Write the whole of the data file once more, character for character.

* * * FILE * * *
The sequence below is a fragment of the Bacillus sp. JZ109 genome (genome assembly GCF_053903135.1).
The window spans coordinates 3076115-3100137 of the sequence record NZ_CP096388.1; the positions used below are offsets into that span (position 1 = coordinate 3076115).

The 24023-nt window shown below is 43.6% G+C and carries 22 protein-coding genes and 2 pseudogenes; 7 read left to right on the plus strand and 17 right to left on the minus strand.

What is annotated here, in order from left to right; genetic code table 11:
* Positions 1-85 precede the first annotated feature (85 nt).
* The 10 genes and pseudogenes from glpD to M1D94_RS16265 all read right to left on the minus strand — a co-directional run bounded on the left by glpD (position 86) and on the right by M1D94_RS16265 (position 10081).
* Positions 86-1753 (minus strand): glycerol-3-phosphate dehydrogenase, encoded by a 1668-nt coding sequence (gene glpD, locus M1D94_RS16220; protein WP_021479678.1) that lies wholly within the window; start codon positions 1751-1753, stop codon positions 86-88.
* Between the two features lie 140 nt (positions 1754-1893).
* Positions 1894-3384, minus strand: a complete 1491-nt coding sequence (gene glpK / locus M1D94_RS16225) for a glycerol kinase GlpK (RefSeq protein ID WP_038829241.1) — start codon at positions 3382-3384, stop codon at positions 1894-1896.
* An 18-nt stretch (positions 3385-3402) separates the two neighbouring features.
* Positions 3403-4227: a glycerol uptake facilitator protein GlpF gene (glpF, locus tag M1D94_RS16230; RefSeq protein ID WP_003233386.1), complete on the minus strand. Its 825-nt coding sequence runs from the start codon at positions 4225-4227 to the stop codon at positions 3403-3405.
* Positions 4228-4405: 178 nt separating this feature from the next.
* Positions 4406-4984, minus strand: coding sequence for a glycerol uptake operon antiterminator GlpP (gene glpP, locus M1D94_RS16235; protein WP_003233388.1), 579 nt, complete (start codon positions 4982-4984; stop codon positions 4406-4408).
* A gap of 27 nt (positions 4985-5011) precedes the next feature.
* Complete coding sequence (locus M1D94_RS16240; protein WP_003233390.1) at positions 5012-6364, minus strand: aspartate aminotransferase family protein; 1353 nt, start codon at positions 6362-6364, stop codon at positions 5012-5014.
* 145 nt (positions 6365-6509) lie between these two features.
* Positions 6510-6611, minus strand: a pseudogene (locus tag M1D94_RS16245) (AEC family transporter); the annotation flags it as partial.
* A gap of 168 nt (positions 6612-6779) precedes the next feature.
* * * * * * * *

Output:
The sequence below is a fragment of the Bacillus sp. JZ109 genome (genome assembly GCF_053903135.1).
The window spans coordinates 3076115-3100137 of the sequence record NZ_CP096388.1; the positions used below are offsets into that span (position 1 = coordinate 3076115).

The 24023-nt window shown below is 43.6% G+C and carries 22 protein-coding genes and 2 pseudogenes; 7 read left to right on the plus strand and 17 right to left on the minus strand.

What is annotated here, in order from left to right; genetic code table 11:
* Positions 1-85 precede the first annotated feature (85 nt).
* The 10 genes and pseudogenes from glpD to M1D94_RS16265 all read right to left on the minus strand — a co-directional run bounded on the left by glpD (position 86) and on the right by M1D94_RS16265 (position 10081).
* Positions 86-1753 (minus strand): glycerol-3-phosphate dehydrogenase, encoded by a 1668-nt coding sequence (gene glpD, locus M1D94_RS16220; protein WP_021479678.1) that lies wholly within the window; start codon positions 1751-1753, stop codon positions 86-88.
* Between the two features lie 140 nt (positions 1754-1893).
* Positions 1894-3384, minus strand: a complete 1491-nt coding sequence (gene glpK / locus M1D94_RS16225) for a glycerol kinase GlpK (RefSeq protein ID WP_038829241.1) — start codon at positions 3382-3384, stop codon at positions 1894-1896.
* An 18-nt stretch (positions 3385-3402) separates the two neighbouring features.
* Positions 3403-4227: a glycerol uptake facilitator protein GlpF gene (glpF, locus tag M1D94_RS16230; RefSeq protein ID WP_003233386.1), complete on the minus strand. Its 825-nt coding sequence runs from the start codon at positions 4225-4227 to the stop codon at positions 3403-3405.
* Positions 4228-4405: 178 nt separating this feature from the next.
* Positions 4406-4984, minus strand: coding sequence for a glycerol uptake operon antiterminator GlpP (gene glpP, locus M1D94_RS16235; protein WP_003233388.1), 579 nt, complete (start codon positions 4982-4984; stop codon positions 4406-4408).
* A gap of 27 nt (positions 4985-5011) precedes the next feature.
* Complete coding sequence (locus M1D94_RS16240; protein WP_003233390.1) at positions 5012-6364, minus strand: aspartate aminotransferase family protein; 1353 nt, start codon at positions 6362-6364, stop codon at positions 5012-5014.
* 145 nt (positions 6365-6509) lie between these two features.
* Positions 6510-6611, minus strand: a pseudogene (locus tag M1D94_RS16245) (AEC family transporter); the annotation flags it as partial.
* A gap of 168 nt (positions 6612-6779) precedes the next feature.